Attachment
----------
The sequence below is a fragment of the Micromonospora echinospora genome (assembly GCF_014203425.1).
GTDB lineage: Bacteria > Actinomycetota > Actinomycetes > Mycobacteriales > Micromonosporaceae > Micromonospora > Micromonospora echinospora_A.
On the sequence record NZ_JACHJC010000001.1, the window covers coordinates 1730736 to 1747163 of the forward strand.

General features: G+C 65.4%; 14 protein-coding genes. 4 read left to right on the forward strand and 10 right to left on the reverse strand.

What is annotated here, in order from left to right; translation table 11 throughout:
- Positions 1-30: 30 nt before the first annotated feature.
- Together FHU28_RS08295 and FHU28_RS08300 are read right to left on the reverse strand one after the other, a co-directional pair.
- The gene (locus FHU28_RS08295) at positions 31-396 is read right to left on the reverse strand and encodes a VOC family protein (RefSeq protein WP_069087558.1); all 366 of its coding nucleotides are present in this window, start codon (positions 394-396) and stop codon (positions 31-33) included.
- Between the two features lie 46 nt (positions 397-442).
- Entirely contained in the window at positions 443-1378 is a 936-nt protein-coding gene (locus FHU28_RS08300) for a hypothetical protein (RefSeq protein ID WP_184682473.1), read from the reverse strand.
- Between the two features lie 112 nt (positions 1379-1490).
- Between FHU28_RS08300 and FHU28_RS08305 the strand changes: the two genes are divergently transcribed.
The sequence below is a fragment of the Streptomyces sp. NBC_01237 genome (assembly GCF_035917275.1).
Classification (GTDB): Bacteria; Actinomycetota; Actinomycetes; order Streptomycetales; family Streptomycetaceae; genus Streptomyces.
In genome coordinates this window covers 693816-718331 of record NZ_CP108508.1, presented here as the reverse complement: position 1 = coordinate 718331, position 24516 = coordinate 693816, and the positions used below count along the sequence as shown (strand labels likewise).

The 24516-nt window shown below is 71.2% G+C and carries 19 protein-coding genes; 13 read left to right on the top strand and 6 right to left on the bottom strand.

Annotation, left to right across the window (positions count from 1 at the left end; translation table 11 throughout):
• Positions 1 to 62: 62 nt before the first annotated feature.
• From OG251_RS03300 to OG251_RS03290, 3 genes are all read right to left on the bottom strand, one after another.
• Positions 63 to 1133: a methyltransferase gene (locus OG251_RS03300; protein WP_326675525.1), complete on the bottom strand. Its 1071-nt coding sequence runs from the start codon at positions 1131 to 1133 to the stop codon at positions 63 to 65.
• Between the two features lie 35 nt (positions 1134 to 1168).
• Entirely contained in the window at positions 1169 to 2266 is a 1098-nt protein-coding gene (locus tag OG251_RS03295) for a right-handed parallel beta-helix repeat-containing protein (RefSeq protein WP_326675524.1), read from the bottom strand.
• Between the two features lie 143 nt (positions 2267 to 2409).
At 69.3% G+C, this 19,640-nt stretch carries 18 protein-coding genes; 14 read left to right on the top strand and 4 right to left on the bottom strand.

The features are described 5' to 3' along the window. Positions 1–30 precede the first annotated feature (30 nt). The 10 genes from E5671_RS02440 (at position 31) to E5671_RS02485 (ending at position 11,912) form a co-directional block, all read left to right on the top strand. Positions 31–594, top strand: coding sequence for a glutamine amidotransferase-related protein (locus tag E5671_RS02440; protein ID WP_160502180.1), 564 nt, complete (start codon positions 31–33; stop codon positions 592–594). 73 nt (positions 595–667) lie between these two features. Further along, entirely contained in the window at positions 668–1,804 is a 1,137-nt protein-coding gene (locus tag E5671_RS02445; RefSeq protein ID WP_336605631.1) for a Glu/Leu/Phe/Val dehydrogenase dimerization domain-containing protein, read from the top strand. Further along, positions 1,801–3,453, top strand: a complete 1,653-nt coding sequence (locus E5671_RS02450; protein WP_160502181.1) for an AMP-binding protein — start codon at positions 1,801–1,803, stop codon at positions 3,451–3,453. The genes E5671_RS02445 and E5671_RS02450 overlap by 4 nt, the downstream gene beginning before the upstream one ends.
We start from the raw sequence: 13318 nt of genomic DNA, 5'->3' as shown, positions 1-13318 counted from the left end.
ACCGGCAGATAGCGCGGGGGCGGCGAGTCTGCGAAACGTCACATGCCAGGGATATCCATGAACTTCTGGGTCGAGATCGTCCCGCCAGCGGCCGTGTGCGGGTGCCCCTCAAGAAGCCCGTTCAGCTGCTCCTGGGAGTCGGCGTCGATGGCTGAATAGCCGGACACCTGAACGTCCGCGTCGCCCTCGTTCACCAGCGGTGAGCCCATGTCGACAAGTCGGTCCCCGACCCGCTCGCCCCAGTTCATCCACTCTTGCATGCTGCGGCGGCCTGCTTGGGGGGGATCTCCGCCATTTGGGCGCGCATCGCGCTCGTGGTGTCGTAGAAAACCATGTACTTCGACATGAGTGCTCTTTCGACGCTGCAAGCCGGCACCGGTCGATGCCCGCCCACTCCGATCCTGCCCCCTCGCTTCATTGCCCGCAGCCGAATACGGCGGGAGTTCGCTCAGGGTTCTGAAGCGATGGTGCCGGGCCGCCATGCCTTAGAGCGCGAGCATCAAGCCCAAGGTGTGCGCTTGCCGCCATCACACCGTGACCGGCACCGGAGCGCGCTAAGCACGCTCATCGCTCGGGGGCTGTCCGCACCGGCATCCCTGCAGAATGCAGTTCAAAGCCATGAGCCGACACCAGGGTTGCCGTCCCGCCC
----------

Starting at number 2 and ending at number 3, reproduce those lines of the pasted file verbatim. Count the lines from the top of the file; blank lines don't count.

GTDB lineage: Bacteria > Actinomycetota > Actinomycetes > Mycobacteriales > Micromonosporaceae > Micromonospora > Micromonospora echinospora_A.
On the sequence record NZ_JACHJC010000001.1, the window covers coordinates 1730736 to 1747163 of the forward strand.